The Road to Dollywood

How three travelers found themselves in Tennessee in search of a country legend

If anyone had asked me a year ago which state was on the top of my list for a possible vacation, the answer would not have been Tennessee. But one spring day my dear friend Kristahn called and asked me a question that changed everything.

Kristahn had moved three years earlier from New York City to Los Angeles, and though I saw her a few times a year in either city, we’d had a shared dream of going on vacation together since she defected to the West Coast. We’d been fantasizing about a trip to Buenos Aires for years, but the truth was that I was broke and she was a workaholic. Neither of us had the time or money for a jaunt to the Southern hemisphere.

We finally agreed on staying stateside, meeting somewhere “in the middle.” But how to choose? I’d heard good things about Kansas City barbecue and Kristahn was dying to check out the Minnesota State Fair. But then, I got that fateful call. “What state is Dollywood in?” Kristahn asked. And suddenly, our plan became clear. We simply had to make pilgrimage to the living shrine of the greatest country legend of all time—Dolly Parton.

Dollywood (2700 Dollywood Parks Boulevard, Pigeon Forge, is situated on the cusp of Great Smoky Mountains National Park (, among a series of highways lined with motels, pancake houses, a scale model of the Titanic and every kind of dinner theater imaginable. Parton founded the theme park in 1986, transforming this poor Appalachian region of eastern Tennessee into a profitable tourist destination virtually overnight. She had grown up one of 10 children in a two-room cabin in Locust Ridge, not too far away from the site of present-day Dollywood—which today features an exact replica of her “Tennessee Mountain Home.” Using her star power to create jobs for local musicians, artisans and even her own family, Parton singlehandedly revitalized a community that had previously gone without—much as Parton herself had done during her childhood. Dollywood is a multi-million-dollar operation, employing 3,000 local workers and drawing 2.5 million die-hard Dolly fans to the towns of Pigeon Forge and Gatlinburg every year.

And that was exactly where Kristahn, my girlfriend Laryssa and I decided to meet “in the middle.”

But first, to allow the momentum to build, we toured the entire state of Tennessee, starting with the honky-tonks in Nashville, a stop by Graceland in Memphis, a visit with the Amish in Etheridge (yes, you read that right) and a stop by the Rhea County Courthouse, the site of the 1925 Scopes Monkey Trial.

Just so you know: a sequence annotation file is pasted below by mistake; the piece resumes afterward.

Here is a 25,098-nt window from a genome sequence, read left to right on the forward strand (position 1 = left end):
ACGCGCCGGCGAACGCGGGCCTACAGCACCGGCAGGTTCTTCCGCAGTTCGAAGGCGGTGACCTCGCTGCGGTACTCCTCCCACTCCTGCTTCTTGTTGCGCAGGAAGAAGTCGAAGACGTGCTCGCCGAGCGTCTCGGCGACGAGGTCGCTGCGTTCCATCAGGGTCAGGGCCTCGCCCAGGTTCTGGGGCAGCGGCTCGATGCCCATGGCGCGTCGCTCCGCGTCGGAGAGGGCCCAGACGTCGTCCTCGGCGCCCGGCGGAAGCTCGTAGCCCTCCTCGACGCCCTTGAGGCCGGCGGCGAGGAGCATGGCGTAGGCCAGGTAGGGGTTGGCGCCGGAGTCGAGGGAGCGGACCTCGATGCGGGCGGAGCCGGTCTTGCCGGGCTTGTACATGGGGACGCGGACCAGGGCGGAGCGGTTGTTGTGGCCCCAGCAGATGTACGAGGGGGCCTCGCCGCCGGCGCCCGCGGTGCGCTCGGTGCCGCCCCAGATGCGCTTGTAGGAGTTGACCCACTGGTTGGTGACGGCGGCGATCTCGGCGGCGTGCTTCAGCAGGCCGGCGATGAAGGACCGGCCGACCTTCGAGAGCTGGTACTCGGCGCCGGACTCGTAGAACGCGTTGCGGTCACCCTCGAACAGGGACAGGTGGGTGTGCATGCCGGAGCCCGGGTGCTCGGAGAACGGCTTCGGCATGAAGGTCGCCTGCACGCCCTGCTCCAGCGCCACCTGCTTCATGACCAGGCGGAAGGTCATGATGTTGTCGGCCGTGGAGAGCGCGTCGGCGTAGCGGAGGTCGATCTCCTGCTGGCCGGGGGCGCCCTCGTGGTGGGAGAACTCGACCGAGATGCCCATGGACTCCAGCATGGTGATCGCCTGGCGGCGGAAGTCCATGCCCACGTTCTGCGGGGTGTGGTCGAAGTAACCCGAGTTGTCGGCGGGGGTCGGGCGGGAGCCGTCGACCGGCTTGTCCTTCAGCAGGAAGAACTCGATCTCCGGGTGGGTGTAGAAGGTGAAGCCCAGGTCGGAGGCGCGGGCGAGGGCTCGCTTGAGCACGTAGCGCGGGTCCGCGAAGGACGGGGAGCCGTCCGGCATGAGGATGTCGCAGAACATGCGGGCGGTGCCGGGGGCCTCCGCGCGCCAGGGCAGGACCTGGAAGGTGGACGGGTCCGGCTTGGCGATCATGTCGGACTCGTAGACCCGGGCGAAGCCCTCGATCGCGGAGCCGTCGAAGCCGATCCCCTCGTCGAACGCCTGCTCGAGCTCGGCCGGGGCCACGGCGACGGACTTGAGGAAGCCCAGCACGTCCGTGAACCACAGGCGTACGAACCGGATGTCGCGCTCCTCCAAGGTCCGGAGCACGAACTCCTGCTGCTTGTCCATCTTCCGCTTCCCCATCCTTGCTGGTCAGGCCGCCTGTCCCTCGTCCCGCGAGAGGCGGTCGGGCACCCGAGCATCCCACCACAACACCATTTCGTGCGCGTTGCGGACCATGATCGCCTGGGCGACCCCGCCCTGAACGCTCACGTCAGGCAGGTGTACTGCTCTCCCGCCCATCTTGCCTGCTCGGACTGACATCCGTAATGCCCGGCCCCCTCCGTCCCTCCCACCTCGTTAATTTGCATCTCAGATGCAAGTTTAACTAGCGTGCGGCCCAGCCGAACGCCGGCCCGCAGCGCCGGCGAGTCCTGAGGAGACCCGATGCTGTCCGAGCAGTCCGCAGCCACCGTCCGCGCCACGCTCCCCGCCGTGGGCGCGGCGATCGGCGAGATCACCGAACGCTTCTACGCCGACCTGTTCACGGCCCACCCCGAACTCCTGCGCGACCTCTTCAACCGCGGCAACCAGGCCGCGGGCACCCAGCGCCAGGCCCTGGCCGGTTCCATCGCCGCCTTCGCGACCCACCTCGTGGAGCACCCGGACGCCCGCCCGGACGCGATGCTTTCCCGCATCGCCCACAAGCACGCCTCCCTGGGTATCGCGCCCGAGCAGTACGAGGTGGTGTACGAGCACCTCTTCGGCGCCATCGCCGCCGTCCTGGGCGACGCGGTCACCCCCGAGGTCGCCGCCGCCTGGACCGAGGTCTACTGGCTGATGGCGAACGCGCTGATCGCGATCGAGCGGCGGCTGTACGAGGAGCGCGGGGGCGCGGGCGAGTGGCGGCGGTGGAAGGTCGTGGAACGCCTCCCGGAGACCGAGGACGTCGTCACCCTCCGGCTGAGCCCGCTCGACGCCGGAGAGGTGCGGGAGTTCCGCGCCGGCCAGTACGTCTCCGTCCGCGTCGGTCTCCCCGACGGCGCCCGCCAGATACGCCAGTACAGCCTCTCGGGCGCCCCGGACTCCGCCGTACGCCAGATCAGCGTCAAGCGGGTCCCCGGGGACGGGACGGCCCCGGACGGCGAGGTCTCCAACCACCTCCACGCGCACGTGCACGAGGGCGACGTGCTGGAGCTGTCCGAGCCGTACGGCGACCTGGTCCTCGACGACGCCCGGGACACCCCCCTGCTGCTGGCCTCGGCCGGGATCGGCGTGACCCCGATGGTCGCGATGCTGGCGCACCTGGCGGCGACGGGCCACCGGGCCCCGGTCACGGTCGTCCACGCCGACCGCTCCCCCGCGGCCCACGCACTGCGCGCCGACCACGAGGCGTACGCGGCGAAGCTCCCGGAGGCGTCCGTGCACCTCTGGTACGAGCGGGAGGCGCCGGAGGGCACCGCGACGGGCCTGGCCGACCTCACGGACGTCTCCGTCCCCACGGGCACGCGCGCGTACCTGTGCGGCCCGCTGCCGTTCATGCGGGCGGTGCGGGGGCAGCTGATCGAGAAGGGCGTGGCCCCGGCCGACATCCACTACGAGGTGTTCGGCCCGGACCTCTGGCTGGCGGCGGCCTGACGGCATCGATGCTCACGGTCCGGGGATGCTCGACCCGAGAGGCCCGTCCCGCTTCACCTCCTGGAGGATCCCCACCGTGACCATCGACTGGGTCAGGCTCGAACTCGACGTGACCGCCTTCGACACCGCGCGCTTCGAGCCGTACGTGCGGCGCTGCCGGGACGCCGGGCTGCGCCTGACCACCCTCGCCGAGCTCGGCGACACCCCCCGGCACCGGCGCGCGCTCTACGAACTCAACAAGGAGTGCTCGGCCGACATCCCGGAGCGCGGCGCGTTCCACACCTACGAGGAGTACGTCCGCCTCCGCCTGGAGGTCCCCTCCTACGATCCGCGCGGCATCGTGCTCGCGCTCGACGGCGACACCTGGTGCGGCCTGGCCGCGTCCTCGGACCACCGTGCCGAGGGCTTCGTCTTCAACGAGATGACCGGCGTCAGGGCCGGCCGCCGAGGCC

We also checked out the one lesbian dive in Music City (Lipstick Lounge, and it was rockin’), and made out in front of anti-gay protestors on Memphis’s Beale Street. Tennessee has a lot going for it, but for three queer gals, it’s not exactly up to West Village/Hollywood standards. Still, for all the second-thoughts about public hand-holding that my girlfriend and I had to struggle with, we all knew there was one glorious, blonde, full-figured light at the end of the tunnel—er, state. Finally, we headed east.

We began our eastern Tennessee exploits in Knoxville, home of the 1982 World’s Fair, the Women’s Basketball Hall of Fame (700 Hall of Fame Drive, and bluegrass. After a late check-in to the quirky and almost definitely haunted Hotel St. Oliver (407 Union Ave,, we meandered to Market Square, which is more like a rectangle filled with restaurants and music clubs. The most famous of the latter is Preservation Pub (28 Market Square,, which hosts live acts every night from 10pm onward. After a few Nashville-brewed Yazoo Dos Perros Ales, we turned in. (The St. Oliver is currently under renovation, which we hope means they’re replacing the lumpy beds but not the hotel’s character. It re-opens this summer.)

The next day we grabbed a to-go lunch from the Tomato Head (12 Market Square,, a veg-friendly sandwich shop on Market Square, and took our goods over to the Knoxville Visitor Center (301 S Gay St, Besides being home to a gift shop full of retro Tennessee “Volunteer” girl prints, the center hosts WDVX’s live bluegrass broadcast—also known as the “Blue Plate Special”—Mondays through Saturdays at noon. As we chomped on our tuna and sprouts (BBQ is also for sale at the Visitors Center), we were introduced to Bailey Cooke, a Tennessee- based singer-songwriter who played a mean banjo and won us over with her cover of the old-time banjo classic “Tell Her to Come Back Home.”

The Visitors Center is located on Gay Street, which is the heart and soul of Knoxville’s downtown. Along the short stretch, we found Yee-Haw Industries (413 S Gay St,, a letterpress that has been printing bluegrass show posters and other curiosities since 1996 (look them up on Etsy); Mast General Store (402 S Gay St,, a 113-year-old purveyor of outdoor-wear, local jams and candy; and Downtown Wine & Spirits (407 S Gay St,, which has a wider selection of Kentucky bourbons than we knew existed, and where we loaded up on Tennessee’s lesser known but far superior whiskey, George Dickel ( (They have plenty of the other Tennessee whiskey, too—Jack Daniels.) Well prepared to spend our evening in dry Sevier County, we said goodbye to Knoxville and drove off into Appalachian country.

Just 40 minutes outside of the city, the Museum of Appalachia (2819 Andersonville Hwy, Clinton, was one of the nicest surprises of our whole trip. As the area began developing into highways, housing tracts and fast-food joints back in the mid-1960s, local teacher John Rice Irwin realized the importance of preserving the history of his ancestors. He started collecting curios and artifacts at auctions, from instruments made of hollowed-out gourds to hearses, and as the elders of the community died or families moved, he collected their homes, too—often single-room wooden cabins. Irwin stationed his collection here, a tract of land untouched by the suburban sprawl around it, and populated it with peacocks and porch pickers—old-time banjo players. Now the Museum of Appalachia features 35 mountain homes, and is the site each fall of the Tennessee Homecoming, a festival that welcomes back descendants of the original Appalachian dwellers.